Is It Time To "Pack" The Supreme Court?
A lot of people are wondering if it's time to look at "court packing," and other court reforms, to address judiciary dysfunction that we can see playing out during this election and in the confirmation of Justice Amy Coney Barrett.
Look at what's happening with voting rights. The Supreme Court had been asked to intervene in several state decisions that would allow ballots postmarked by Election Day to be accepted in the first days after the election due to the high volume of mail-in ballots cast during a pandemic. On Tuesday, the Supreme Court ruled that Wisconsin mail-in ballots could not be accepted after Election Day. On Wednesday, they refused to hear a fast-tracked plea from Pennsylvania Republicans looking to block a three-day extension, and refused to block rulings allowing North Carolina to extend their deadlines.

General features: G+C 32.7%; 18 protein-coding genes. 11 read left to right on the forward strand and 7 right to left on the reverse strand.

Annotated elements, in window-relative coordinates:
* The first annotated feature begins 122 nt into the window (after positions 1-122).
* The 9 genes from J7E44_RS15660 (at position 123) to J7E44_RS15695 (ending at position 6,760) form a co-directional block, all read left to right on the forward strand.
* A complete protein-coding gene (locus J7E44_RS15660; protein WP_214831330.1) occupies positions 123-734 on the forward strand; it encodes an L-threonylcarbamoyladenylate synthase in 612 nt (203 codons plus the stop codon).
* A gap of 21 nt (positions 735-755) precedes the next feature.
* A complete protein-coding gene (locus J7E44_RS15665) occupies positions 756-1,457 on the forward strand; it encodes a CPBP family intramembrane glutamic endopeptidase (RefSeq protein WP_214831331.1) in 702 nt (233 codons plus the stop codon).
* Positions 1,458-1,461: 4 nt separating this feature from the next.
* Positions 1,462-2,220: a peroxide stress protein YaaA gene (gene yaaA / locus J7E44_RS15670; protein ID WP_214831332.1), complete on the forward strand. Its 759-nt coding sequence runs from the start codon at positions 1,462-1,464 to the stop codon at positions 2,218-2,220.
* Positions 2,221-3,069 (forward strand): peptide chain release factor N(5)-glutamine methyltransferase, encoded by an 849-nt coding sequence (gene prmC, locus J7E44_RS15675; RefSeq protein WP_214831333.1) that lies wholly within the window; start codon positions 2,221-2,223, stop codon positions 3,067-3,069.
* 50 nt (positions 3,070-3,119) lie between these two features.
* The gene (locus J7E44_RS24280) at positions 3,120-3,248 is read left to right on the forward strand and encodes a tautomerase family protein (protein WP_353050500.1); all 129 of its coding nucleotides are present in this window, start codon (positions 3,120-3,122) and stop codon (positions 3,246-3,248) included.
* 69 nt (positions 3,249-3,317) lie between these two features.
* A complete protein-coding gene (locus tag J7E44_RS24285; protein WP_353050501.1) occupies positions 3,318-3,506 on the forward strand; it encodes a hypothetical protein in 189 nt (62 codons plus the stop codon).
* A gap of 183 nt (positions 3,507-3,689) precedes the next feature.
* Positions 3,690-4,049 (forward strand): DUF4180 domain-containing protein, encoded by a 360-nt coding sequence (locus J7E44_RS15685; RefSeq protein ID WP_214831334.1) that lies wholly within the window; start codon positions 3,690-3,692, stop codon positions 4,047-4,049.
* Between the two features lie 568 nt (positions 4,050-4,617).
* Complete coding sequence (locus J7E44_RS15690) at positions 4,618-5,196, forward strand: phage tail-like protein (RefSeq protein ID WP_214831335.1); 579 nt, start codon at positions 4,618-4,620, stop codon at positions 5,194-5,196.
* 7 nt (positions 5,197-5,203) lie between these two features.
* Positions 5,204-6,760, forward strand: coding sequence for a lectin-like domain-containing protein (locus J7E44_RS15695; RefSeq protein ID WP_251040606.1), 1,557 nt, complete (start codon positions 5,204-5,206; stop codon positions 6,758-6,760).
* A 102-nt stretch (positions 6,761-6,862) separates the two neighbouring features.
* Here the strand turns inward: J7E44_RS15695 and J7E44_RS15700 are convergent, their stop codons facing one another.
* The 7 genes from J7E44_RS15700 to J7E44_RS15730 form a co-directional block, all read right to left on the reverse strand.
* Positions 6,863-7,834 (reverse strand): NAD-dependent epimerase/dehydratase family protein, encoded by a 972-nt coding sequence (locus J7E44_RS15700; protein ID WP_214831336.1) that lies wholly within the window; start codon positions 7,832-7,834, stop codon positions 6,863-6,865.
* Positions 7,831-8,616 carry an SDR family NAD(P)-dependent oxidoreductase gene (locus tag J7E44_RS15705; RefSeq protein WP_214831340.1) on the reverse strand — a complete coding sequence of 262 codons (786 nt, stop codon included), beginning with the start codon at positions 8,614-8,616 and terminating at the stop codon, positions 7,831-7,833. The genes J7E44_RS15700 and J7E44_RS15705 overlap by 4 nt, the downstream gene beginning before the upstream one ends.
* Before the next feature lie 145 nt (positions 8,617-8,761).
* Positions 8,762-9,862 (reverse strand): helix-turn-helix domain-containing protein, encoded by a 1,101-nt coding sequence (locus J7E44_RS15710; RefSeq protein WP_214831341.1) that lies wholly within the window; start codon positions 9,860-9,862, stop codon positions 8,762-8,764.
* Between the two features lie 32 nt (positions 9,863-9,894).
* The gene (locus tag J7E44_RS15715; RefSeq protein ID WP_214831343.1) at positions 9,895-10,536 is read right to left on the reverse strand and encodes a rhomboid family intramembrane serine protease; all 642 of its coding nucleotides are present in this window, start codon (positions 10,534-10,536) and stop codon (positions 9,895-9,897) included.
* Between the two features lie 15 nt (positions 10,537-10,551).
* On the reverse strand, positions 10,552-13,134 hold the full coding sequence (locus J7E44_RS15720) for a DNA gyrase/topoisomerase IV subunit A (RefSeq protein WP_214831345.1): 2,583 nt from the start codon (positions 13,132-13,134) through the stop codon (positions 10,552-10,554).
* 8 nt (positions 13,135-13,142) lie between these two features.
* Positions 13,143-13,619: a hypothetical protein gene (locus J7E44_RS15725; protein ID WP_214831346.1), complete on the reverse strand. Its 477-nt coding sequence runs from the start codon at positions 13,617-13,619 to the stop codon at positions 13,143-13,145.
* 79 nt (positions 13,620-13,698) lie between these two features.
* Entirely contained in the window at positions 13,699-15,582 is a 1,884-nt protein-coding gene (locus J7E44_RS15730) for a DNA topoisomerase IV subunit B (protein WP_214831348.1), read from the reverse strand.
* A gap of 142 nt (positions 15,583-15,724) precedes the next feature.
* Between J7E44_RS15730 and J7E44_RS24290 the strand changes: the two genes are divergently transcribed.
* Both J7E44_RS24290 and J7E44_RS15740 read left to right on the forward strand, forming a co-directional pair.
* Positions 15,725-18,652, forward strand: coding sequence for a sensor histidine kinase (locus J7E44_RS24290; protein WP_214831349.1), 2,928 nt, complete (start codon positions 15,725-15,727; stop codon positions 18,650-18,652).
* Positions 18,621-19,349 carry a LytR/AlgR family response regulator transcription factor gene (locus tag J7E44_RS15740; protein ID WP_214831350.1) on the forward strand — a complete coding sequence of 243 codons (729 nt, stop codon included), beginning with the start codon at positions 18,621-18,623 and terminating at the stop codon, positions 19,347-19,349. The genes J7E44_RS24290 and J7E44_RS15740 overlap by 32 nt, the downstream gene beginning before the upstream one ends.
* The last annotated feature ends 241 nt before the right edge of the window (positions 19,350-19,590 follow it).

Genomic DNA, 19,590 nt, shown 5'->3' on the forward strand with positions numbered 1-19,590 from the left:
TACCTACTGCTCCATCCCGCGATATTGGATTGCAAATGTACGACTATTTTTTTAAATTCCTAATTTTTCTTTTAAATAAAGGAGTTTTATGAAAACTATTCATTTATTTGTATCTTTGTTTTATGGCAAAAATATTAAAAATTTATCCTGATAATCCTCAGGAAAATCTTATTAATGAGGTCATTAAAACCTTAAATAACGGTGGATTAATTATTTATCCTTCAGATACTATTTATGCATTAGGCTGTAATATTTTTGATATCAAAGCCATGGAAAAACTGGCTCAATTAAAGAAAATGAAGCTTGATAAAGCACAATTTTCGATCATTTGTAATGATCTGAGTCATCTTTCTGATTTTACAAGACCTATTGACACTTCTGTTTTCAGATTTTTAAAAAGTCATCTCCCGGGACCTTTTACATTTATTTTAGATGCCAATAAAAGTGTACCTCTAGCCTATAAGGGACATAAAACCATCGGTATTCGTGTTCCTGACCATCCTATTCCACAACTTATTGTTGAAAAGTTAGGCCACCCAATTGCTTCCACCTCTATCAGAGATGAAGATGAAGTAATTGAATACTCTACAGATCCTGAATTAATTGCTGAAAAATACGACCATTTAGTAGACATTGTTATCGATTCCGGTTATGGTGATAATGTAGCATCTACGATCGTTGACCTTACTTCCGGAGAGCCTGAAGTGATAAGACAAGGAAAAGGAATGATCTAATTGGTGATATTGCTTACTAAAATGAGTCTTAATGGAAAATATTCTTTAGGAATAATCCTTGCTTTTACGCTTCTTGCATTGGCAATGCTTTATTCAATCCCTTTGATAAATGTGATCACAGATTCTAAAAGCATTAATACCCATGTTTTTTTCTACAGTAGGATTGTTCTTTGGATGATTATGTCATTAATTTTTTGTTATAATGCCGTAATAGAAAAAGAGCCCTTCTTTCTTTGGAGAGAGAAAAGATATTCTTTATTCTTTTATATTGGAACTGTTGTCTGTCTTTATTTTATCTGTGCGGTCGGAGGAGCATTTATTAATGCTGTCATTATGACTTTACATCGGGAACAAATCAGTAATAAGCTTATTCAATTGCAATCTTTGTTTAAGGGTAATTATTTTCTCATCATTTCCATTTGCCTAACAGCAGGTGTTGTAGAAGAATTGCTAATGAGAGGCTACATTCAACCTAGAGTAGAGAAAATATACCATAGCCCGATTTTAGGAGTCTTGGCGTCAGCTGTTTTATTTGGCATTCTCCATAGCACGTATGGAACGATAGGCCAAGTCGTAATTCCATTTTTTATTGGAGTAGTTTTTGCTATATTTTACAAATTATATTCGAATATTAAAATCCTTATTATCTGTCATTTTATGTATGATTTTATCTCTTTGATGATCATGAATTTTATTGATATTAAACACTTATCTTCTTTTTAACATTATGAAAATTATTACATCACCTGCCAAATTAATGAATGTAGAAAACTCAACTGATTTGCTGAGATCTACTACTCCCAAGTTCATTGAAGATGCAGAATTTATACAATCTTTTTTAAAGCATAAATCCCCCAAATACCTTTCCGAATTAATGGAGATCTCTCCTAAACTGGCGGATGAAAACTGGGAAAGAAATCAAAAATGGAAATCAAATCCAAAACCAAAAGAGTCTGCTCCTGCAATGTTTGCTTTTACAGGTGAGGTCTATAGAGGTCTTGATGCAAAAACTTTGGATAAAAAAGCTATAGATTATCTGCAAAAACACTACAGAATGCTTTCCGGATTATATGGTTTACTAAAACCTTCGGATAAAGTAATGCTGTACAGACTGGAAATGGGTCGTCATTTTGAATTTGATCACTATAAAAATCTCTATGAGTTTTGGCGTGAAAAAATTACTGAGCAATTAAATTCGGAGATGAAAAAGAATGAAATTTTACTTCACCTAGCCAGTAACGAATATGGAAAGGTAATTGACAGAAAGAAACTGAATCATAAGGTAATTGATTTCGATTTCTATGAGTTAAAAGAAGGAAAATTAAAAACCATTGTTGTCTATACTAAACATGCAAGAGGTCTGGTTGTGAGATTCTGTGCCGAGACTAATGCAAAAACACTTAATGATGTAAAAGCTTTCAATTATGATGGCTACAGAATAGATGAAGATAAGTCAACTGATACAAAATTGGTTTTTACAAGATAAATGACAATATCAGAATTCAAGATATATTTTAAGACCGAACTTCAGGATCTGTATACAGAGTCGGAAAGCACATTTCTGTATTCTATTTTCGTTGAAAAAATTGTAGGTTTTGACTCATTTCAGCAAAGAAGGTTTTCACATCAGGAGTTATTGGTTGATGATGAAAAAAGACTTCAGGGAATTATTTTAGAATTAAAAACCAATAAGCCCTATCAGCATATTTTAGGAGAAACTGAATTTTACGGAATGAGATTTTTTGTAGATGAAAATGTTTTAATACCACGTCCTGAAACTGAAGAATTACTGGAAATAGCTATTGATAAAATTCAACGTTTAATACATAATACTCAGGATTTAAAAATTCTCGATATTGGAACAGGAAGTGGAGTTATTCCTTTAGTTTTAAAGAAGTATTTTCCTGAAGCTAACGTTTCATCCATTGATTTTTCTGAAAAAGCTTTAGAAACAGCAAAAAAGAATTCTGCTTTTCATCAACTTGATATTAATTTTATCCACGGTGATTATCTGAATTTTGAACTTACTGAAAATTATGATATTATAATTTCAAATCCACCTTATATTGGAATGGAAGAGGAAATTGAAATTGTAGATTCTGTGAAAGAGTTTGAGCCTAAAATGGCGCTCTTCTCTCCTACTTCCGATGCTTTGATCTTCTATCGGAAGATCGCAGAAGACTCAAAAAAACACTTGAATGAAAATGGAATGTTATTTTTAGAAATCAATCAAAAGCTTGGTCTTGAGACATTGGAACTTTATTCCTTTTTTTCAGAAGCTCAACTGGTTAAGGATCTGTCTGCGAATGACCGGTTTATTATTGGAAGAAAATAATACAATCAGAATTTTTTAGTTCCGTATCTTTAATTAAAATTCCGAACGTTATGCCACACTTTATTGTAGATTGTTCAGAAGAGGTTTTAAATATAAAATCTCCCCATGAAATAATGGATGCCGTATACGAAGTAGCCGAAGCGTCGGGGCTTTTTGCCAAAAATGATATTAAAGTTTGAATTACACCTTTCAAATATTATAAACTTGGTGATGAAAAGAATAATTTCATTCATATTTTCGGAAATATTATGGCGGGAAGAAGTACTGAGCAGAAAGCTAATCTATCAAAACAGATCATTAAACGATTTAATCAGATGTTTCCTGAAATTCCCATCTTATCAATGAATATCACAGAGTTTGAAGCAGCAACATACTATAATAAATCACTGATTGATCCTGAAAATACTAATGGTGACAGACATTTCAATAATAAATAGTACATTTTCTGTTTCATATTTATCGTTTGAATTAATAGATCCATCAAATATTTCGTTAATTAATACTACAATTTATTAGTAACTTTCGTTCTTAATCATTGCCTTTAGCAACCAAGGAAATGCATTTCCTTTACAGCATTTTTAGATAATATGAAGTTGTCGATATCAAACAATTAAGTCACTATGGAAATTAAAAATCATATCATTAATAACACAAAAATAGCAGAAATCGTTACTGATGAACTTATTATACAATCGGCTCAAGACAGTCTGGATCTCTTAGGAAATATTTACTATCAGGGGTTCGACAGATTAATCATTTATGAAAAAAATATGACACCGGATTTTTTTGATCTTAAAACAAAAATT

Lastly, states led primarily by Republicans, have been trying to pack their state supreme courts for a decade, mostly for partisan advantage.
Do we need to amend the Constitution to protect against a minority no longer accountable to the majority of people they serve?
- Marin K Levy is a professor of law at Duke University and author of "Packing and Unpacking State Courts," published in the William & Mary Law Review earlier this year. (@marinklevy)
- Ian Millhiser is a senior correspondent at Vox, where he focuses on the Supreme Court and the Constitution. He’s the author of Injustices: The Supreme Court's History of Comforting the Comfortable and Afflicting the Afflicted. (@imillhiser)
- Julie Suk is a Florence Rogatz Visiting Professor of Law at Yale Law School and Professor of Sociology, Political Science, and Liberal Studies at The Graduate Center of the City University of New York. Her new book is We the Women: The Unstoppable Mothers of the Equal Rights Amendment (@JulieCSuk)
Colin McEnroe and Cat Pastor contributed to the show.